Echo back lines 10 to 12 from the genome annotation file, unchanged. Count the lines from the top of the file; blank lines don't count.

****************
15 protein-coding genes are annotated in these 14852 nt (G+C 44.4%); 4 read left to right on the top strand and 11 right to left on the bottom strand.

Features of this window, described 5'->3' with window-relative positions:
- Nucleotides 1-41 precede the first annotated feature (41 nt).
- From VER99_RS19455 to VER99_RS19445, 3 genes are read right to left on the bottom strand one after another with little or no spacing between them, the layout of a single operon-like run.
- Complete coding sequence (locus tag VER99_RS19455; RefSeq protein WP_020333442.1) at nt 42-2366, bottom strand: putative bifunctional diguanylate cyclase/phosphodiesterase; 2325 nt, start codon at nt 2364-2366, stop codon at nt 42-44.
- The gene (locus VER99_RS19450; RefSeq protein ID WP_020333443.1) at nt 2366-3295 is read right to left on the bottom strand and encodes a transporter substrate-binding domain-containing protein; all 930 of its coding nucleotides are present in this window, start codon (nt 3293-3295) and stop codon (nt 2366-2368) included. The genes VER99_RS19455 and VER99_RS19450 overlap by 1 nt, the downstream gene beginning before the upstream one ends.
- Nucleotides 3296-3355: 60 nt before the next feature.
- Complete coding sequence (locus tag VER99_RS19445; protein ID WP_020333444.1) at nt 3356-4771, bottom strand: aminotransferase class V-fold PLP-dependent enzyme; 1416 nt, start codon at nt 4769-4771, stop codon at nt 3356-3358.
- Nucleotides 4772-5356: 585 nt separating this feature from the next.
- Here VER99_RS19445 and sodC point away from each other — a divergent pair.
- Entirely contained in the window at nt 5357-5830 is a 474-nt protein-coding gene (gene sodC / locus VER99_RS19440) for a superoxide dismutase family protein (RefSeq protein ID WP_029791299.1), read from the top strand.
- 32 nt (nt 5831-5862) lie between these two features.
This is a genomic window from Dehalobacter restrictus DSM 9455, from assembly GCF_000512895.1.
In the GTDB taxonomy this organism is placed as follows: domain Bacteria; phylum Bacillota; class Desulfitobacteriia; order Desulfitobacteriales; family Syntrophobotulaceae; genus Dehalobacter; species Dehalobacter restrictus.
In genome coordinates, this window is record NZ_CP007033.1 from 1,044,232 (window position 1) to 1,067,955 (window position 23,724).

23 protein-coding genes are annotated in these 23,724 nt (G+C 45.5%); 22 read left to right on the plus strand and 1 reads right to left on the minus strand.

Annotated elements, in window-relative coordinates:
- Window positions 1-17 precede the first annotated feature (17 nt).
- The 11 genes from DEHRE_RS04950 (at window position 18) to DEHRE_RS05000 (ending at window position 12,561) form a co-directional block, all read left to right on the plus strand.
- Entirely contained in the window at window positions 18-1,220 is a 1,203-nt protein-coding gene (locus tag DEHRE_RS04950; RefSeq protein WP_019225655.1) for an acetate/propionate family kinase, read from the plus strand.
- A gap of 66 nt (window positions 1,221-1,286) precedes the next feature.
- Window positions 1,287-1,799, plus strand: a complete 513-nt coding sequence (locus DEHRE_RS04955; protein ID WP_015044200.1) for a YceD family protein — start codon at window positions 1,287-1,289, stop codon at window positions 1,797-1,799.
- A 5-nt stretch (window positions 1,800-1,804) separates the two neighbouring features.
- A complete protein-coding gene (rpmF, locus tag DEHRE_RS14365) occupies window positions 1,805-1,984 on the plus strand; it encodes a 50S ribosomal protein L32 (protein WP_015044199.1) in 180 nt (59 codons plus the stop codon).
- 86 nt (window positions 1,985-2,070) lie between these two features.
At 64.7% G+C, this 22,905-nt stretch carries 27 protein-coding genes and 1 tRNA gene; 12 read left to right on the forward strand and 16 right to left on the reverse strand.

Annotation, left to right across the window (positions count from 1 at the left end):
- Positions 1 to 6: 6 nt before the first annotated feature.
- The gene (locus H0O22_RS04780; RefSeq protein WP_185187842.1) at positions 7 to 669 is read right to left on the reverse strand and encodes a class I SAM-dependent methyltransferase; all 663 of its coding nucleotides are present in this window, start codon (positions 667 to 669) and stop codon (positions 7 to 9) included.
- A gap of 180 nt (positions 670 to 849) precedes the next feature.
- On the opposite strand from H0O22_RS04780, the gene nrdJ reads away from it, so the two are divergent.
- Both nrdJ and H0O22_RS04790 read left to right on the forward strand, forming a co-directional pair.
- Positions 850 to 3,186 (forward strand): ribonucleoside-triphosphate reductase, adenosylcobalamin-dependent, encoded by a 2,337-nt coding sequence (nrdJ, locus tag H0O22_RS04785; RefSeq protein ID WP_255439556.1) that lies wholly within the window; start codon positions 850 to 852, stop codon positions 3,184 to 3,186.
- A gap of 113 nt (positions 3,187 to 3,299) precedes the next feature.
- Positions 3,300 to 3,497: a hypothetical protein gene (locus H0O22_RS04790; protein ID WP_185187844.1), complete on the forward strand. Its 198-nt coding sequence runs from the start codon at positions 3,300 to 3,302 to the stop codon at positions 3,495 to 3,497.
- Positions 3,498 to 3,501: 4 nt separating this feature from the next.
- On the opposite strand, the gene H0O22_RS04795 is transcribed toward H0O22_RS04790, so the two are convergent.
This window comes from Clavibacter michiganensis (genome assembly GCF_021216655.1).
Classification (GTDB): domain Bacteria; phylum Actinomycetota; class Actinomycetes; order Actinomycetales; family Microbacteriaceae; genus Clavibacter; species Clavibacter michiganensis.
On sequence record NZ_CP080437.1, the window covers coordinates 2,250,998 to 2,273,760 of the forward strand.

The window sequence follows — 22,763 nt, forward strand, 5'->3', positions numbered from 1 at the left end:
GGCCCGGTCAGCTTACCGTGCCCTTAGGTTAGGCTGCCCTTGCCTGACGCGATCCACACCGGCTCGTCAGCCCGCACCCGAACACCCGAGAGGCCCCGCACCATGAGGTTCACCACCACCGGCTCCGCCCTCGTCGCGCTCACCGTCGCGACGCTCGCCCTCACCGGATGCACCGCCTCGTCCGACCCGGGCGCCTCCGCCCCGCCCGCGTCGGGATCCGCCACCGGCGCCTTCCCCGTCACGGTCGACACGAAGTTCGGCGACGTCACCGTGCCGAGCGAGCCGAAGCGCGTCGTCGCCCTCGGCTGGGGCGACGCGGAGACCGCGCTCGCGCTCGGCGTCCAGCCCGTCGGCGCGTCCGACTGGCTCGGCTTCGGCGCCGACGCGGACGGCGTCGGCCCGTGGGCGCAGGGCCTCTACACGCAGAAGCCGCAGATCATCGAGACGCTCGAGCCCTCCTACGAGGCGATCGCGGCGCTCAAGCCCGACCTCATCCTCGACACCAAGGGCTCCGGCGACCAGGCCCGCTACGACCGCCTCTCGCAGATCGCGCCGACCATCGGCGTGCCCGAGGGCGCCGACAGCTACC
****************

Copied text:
- Here VER99_RS19445 and sodC point away from each other — a divergent pair.
- Entirely contained in the window at nt 5357-5830 is a 474-nt protein-coding gene (gene sodC / locus VER99_RS19440) for a superoxide dismutase family protein (RefSeq protein ID WP_029791299.1), read from the top strand.
- 32 nt (nt 5831-5862) lie between these two features.